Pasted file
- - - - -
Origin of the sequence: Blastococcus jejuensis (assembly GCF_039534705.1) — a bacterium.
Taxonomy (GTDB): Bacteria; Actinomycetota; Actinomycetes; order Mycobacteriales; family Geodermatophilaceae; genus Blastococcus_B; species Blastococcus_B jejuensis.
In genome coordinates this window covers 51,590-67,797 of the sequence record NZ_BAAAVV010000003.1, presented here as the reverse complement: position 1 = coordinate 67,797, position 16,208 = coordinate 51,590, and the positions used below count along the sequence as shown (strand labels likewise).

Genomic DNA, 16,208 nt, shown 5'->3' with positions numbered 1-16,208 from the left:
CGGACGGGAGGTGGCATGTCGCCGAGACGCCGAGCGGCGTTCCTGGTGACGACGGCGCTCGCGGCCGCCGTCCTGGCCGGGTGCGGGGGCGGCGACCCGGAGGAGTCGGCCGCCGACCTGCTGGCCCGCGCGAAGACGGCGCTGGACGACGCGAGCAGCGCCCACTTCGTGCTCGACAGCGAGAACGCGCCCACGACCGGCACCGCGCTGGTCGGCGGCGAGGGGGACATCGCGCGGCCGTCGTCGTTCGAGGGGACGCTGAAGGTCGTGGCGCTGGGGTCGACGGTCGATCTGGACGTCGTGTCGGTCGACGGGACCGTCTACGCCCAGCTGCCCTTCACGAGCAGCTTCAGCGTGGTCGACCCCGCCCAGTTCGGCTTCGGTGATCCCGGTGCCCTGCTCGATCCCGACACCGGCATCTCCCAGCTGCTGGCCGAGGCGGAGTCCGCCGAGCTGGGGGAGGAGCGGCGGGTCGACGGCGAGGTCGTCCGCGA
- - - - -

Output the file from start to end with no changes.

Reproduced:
Origin of the sequence: Blastococcus jejuensis (assembly GCF_039534705.1) — a bacterium.
Taxonomy (GTDB): Bacteria; Actinomycetota; Actinomycetes; order Mycobacteriales; family Geodermatophilaceae; genus Blastococcus_B; species Blastococcus_B jejuensis.
In genome coordinates this window covers 51,590-67,797 of the sequence record NZ_BAAAVV010000003.1, presented here as the reverse complement: position 1 = coordinate 67,797, position 16,208 = coordinate 51,590, and the positions used below count along the sequence as shown (strand labels likewise).

Genomic DNA, 16,208 nt, shown 5'->3' with positions numbered 1-16,208 from the left:
CGGACGGGAGGTGGCATGTCGCCGAGACGCCGAGCGGCGTTCCTGGTGACGACGGCGCTCGCGGCCGCCGTCCTGGCCGGGTGCGGGGGCGGCGACCCGGAGGAGTCGGCCGCCGACCTGCTGGCCCGCGCGAAGACGGCGCTGGACGACGCGAGCAGCGCCCACTTCGTGCTCGACAGCGAGAACGCGCCCACGACCGGCACCGCGCTGGTCGGCGGCGAGGGGGACATCGCGCGGCCGTCGTCGTTCGAGGGGACGCTGAAGGTCGTGGCGCTGGGGTCGACGGTCGATCTGGACGTCGTGTCGGTCGACGGGACCGTCTACGCCCAGCTGCCCTTCACGAGCAGCTTCAGCGTGGTCGACCCCGCCCAGTTCGGCTTCGGTGATCCCGGTGCCCTGCTCGATCCCGACACCGGCATCTCCCAGCTGCTGGCCGAGGCGGAGTCCGCCGAGCTGGGGGAGGAGCGGCGGGTCGACGGCGAGGTCGTCCGCGA